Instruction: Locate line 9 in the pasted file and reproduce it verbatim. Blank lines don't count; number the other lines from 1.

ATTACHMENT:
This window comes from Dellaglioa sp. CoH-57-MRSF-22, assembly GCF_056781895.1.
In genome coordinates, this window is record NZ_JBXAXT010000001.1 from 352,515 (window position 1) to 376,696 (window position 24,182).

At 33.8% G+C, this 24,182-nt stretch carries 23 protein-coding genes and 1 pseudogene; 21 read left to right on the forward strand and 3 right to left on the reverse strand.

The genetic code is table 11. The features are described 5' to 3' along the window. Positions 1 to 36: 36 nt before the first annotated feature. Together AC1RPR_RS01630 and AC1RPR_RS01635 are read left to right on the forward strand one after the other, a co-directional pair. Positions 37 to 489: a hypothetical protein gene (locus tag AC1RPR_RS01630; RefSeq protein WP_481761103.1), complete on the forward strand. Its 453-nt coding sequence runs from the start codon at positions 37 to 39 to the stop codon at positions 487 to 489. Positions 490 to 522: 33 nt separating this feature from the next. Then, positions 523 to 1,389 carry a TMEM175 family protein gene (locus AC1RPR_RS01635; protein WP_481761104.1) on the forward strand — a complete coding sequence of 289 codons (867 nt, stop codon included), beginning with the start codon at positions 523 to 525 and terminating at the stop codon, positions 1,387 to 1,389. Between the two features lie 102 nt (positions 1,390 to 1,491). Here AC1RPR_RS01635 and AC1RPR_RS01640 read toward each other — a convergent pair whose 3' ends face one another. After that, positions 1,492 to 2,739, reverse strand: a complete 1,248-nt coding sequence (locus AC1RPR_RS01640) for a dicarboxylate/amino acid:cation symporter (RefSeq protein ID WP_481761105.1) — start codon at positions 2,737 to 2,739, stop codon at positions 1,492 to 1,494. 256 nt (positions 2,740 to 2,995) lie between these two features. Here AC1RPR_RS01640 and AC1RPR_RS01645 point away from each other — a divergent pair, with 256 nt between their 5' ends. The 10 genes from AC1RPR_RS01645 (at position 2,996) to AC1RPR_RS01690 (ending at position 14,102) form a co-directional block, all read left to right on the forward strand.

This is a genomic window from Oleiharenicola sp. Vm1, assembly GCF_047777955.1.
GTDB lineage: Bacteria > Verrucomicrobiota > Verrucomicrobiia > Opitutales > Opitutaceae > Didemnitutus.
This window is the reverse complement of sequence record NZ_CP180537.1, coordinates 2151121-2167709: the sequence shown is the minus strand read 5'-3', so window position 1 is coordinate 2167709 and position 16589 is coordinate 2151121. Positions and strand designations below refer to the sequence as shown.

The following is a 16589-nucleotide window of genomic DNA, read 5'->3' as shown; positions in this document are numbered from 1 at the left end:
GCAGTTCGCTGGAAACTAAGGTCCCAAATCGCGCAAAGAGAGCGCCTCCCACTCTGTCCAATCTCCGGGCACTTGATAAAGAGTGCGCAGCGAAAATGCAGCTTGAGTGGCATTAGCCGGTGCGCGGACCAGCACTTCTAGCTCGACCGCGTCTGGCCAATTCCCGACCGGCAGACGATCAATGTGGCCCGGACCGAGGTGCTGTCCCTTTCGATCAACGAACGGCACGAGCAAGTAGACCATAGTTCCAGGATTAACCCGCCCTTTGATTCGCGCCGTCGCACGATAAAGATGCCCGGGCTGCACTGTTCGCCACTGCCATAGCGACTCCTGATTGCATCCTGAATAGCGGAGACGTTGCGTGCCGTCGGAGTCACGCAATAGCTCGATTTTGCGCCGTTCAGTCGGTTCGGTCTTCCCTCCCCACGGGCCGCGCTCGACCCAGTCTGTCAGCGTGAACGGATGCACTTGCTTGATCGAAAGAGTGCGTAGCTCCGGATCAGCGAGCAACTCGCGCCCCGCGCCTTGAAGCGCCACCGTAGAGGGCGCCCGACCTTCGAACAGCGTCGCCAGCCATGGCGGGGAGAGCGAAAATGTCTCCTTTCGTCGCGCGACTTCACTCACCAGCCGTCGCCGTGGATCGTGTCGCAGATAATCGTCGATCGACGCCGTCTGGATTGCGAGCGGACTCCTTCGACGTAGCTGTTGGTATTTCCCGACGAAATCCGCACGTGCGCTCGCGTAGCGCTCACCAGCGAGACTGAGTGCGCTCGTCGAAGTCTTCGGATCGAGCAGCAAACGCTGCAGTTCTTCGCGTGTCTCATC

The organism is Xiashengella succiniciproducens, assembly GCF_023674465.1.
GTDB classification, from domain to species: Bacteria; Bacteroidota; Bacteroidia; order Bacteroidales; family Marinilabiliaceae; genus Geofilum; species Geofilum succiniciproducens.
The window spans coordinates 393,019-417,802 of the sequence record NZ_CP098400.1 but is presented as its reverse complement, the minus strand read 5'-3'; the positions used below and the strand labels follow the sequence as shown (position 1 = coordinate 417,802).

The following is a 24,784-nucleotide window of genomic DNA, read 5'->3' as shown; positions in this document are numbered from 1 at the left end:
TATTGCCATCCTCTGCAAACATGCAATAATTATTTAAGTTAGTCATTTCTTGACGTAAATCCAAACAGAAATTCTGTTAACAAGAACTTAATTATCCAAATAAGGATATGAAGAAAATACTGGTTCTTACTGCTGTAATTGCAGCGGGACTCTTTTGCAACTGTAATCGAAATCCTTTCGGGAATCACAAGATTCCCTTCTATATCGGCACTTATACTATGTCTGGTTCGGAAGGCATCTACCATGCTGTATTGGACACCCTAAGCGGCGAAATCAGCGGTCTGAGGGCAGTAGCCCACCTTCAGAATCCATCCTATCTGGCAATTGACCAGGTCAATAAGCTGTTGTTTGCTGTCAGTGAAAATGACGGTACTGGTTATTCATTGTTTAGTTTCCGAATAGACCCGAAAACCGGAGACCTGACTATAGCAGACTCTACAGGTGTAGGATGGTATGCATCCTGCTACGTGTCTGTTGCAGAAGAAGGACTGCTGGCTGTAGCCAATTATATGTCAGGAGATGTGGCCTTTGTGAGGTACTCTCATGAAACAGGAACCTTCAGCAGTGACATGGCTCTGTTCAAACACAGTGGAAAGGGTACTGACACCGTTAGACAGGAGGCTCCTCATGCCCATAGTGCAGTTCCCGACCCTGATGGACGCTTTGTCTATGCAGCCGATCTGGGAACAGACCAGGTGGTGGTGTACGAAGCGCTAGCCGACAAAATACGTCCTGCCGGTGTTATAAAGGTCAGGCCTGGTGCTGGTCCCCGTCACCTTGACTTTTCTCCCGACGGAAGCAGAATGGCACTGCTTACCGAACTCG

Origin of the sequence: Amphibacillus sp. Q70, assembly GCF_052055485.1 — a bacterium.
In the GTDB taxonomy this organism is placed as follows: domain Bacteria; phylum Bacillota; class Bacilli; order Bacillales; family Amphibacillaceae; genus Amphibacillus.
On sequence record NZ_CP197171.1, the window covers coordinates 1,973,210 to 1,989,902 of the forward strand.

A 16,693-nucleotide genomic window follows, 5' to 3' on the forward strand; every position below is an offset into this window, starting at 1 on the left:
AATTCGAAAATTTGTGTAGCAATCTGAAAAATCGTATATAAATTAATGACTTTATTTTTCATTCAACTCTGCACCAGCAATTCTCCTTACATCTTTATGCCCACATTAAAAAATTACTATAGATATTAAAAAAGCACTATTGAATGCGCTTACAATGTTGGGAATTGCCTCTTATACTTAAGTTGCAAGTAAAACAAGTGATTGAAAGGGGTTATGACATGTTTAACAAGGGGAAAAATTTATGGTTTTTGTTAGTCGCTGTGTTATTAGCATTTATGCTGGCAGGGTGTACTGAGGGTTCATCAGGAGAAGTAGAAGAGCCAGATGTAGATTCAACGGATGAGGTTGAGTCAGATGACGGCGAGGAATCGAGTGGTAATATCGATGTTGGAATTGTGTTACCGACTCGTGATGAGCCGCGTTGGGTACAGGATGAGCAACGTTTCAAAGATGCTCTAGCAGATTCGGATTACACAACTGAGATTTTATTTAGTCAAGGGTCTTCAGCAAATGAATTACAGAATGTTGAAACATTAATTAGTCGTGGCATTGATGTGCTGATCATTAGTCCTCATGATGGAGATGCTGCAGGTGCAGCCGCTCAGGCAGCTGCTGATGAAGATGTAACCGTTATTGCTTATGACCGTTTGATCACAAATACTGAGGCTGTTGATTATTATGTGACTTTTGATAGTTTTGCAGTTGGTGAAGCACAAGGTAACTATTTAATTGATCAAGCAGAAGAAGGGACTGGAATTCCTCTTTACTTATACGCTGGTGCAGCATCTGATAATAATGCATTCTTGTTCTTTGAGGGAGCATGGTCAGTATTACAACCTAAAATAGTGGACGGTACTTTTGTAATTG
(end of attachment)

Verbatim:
GCAGTTCGCTGGAAACTAAGGTCCCAAATCGCGCAAAGAGAGCGCCTCCCACTCTGTCCAATCTCCGGGCACTTGATAAAGAGTGCGCAGCGAAAATGCAGCTTGAGTGGCATTAGCCGGTGCGCGGACCAGCACTTCTAGCTCGACCGCGTCTGGCCAATTCCCGACCGGCAGACGATCAATGTGGCCCGGACCGAGGTGCTGTCCCTTTCGATCAACGAACGGCACGAGCAAGTAGACCATAGTTCCAGGATTAACCCGCCCTTTGATTCGCGCCGTCGCACGATAAAGATGCCCGGGCTGCACTGTTCGCCACTGCCATAGCGACTCCTGATTGCATCCTGAATAGCGGAGACGTTGCGTGCCGTCGGAGTCACGCAATAGCTCGATTTTGCGCCGTTCAGTCGGTTCGGTCTTCCCTCCCCACGGGCCGCGCTCGACCCAGTCTGTCAGCGTGAACGGATGCACTTGCTTGATCGAAAGAGTGCGTAGCTCCGGATCAGCGAGCAACTCGCGCCCCGCGCCTTGAAGCGCCACCGTAGAGGGCGCCCGACCTTCGAACAGCGTCGCCAGCCATGGCGGGGAGAGCGAAAATGTCTCCTTTCGTCGCGCGACTTCACTCACCAGCCGTCGCCGTGGATCGTGTCGCAGATAATCGTCGATCGACGCCGTCTGGATTGCGAGCGGACTCCTTCGACGTAGCTGTTGGTATTTCCCGACGAAATCCGCACGTGCGCTCGCGTAGCGCTCACCAGCGAGACTGAGTGCGCTCGTCGAAGTCTTCGGATCGAGCAGCAAACGCTGCAGTTCTTCGCGTGTCTCATC